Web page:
28 Jul Yahoo Focuses on Mobile, PR Should Too
Mobile is completely changing the way people consume information. Today, a message needs to be clear and concise, short and to the point, and honestly, might not even require words. It has to be easily and quickly recognized on a small screen as folks browse their mobile devices. Mobile is changing the way marketers and advertisers think, so why not PR folks, too?
I started thinking about this last week when Yahoo acquired Flurry, one of the largest and most well-known mobile analytics, monetization, and advertising companies for an undisclosed gigantic amount of money (hundreds of millions, according to a Forbes article and many others).
Now, utilizing Flurry’s real-time data analytics, Yahoo will be able to send super targeted ads to its mobile users – 450 million unique visitors per month on mobile – in hopes of making even more money by attracting more advertisers on widely used mobile devices.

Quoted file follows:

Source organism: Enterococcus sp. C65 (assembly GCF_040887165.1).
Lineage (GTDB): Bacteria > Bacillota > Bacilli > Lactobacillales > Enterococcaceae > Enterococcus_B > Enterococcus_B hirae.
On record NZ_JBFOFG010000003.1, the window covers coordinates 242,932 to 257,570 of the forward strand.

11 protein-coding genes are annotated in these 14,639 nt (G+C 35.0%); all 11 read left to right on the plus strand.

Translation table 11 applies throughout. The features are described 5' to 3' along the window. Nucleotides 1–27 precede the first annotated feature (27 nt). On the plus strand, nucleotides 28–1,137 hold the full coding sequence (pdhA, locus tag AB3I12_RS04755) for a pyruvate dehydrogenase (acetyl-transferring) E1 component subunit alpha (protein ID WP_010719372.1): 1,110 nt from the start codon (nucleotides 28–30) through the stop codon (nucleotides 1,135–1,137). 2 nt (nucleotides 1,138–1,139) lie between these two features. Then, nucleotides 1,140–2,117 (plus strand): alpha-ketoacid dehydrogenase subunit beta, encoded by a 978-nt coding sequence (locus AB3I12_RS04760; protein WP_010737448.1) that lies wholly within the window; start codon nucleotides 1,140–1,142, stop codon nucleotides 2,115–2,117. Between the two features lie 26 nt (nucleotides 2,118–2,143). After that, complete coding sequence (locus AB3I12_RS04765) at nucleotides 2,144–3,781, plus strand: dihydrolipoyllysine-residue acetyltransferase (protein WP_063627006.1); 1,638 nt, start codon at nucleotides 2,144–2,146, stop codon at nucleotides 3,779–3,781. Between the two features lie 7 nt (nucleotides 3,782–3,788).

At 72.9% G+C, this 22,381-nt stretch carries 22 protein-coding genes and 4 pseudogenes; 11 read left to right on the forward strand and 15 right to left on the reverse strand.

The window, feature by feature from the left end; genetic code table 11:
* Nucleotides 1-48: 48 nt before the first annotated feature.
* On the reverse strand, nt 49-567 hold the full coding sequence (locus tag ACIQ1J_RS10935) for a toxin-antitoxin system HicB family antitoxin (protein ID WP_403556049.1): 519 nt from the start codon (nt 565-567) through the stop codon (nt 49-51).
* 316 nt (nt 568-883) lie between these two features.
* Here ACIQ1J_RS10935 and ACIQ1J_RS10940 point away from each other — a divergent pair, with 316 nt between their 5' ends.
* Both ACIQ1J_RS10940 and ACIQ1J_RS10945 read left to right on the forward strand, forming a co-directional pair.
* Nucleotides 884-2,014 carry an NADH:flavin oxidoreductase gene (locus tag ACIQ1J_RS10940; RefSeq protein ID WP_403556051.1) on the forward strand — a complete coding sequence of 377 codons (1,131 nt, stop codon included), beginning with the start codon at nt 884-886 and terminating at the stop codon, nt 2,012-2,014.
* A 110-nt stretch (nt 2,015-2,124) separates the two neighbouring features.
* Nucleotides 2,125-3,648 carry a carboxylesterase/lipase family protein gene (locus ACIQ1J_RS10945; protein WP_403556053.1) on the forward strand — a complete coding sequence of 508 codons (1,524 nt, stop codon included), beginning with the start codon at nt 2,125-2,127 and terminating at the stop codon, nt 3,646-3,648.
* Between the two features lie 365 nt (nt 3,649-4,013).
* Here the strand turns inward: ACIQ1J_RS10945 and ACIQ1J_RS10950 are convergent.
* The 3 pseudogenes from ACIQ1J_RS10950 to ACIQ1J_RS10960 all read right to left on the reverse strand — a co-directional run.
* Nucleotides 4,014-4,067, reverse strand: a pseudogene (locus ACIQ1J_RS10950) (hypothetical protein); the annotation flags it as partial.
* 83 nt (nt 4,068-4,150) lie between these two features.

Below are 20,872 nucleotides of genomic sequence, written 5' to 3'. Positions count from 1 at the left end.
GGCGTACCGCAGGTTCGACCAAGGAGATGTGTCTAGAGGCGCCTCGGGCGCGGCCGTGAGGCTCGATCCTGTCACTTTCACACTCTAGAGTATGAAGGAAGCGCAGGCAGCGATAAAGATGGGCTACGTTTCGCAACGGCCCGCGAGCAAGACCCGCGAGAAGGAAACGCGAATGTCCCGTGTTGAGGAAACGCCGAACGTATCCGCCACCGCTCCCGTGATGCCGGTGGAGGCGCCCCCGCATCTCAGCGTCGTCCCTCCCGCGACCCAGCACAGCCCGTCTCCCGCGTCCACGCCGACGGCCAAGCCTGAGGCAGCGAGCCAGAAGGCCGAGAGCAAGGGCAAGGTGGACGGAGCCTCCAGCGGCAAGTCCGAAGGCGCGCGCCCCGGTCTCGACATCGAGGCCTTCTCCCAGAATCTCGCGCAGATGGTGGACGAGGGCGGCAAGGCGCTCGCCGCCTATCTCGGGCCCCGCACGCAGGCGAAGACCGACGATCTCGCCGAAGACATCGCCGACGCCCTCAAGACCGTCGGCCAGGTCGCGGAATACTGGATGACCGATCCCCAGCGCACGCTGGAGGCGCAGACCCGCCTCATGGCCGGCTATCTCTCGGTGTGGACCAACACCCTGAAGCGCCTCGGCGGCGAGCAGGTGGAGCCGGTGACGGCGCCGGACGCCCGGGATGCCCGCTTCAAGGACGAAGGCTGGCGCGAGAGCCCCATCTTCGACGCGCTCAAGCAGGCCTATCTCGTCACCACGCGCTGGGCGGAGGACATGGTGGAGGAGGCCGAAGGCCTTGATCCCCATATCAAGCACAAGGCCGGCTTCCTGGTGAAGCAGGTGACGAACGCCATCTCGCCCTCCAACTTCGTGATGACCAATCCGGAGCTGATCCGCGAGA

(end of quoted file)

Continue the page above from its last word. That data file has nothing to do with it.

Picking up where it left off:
The fact that advertisers and companies like Flurry collect all of your data and stalk you with ultra-targeted ads is another whole post. What I want to focus on, is the shift in how people are consuming information and what that means for the messages we, as PR professionals, are putting out for our clients and to the press – from press releases to articles and pitches, website content to messaging…and the list goes on. The point is, if people are getting their information from mobile, PR has to adapt.
Although it’s not at all a scientific fact and just my opinion, I think as attention spans are decreasing, PR peeps need to be even more concise with their messages. Articles will be shorter and more to the point, website content will be laid out differently than websites of the past and graphic use will continue to rise. Infographics have become almost a must have – an easy, clear and streamlined way to get your point across in few words that’s easy to browse.
PR is definitely shifting to have more of a focus on creativity – video, graphics and sharp headlines mean more than ever and the lines between straight PR and marketing are definitely going to continue to blur even more than they already have. Don’t get me wrong; many industries are still seeing a ton of value in traditional content, authored articles, whitepapers, etc. But, I think it is important that every PR program should be taking into consideration that its audience will probably be on mobile devices and factor that into the equation.